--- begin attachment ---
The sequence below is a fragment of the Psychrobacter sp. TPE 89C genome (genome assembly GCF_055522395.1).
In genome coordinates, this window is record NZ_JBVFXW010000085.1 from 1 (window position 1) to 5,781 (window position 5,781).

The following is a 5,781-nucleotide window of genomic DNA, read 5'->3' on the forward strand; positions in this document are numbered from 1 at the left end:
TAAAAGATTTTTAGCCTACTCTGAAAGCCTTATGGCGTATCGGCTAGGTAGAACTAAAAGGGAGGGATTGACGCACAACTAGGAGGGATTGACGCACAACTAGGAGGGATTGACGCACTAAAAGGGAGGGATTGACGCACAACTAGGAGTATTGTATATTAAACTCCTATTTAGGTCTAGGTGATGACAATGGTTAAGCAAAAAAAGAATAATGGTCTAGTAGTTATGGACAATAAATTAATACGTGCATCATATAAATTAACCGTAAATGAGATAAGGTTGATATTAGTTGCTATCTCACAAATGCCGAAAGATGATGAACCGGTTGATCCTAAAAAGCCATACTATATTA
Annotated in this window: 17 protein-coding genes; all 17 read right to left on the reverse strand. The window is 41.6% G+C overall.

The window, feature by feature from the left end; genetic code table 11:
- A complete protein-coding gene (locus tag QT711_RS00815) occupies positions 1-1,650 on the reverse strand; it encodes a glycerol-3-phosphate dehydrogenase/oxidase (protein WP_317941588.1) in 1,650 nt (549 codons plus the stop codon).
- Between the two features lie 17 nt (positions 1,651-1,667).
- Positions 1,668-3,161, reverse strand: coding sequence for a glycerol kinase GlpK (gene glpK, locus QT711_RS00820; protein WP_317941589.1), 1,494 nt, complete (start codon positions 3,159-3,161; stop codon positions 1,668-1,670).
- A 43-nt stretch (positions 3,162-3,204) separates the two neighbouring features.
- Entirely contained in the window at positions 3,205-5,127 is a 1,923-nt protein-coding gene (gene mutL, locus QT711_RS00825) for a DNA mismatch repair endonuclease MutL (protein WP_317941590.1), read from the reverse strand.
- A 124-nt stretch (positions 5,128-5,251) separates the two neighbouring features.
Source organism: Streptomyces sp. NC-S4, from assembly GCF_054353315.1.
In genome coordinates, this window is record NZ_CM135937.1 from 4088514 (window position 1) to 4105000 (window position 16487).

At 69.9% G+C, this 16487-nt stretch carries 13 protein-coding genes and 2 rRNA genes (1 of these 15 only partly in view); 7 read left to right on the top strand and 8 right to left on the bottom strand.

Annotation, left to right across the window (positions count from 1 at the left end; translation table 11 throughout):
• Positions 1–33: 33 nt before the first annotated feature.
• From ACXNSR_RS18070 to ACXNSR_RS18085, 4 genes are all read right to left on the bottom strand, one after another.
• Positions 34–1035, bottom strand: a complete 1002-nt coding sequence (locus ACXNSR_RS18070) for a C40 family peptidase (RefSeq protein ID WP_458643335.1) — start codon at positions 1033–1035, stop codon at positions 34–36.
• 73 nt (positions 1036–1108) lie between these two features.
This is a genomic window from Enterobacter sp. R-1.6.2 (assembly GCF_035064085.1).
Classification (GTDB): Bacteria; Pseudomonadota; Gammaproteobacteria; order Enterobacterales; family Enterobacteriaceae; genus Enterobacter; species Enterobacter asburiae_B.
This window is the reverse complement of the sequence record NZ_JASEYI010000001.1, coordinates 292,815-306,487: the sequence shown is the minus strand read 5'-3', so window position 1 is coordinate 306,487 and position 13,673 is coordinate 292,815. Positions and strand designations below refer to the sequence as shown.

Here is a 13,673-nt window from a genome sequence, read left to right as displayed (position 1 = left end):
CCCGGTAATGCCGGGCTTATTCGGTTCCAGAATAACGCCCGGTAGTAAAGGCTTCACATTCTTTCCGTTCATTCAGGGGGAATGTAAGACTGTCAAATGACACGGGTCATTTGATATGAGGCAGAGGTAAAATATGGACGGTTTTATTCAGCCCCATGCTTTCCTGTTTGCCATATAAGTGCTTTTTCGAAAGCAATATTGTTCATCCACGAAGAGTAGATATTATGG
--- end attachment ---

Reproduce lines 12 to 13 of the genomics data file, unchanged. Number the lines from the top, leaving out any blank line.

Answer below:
- A 124-nt stretch (positions 5,128-5,251) separates the two neighbouring features.
Source organism: Streptomyces sp. NC-S4, from assembly GCF_054353315.1.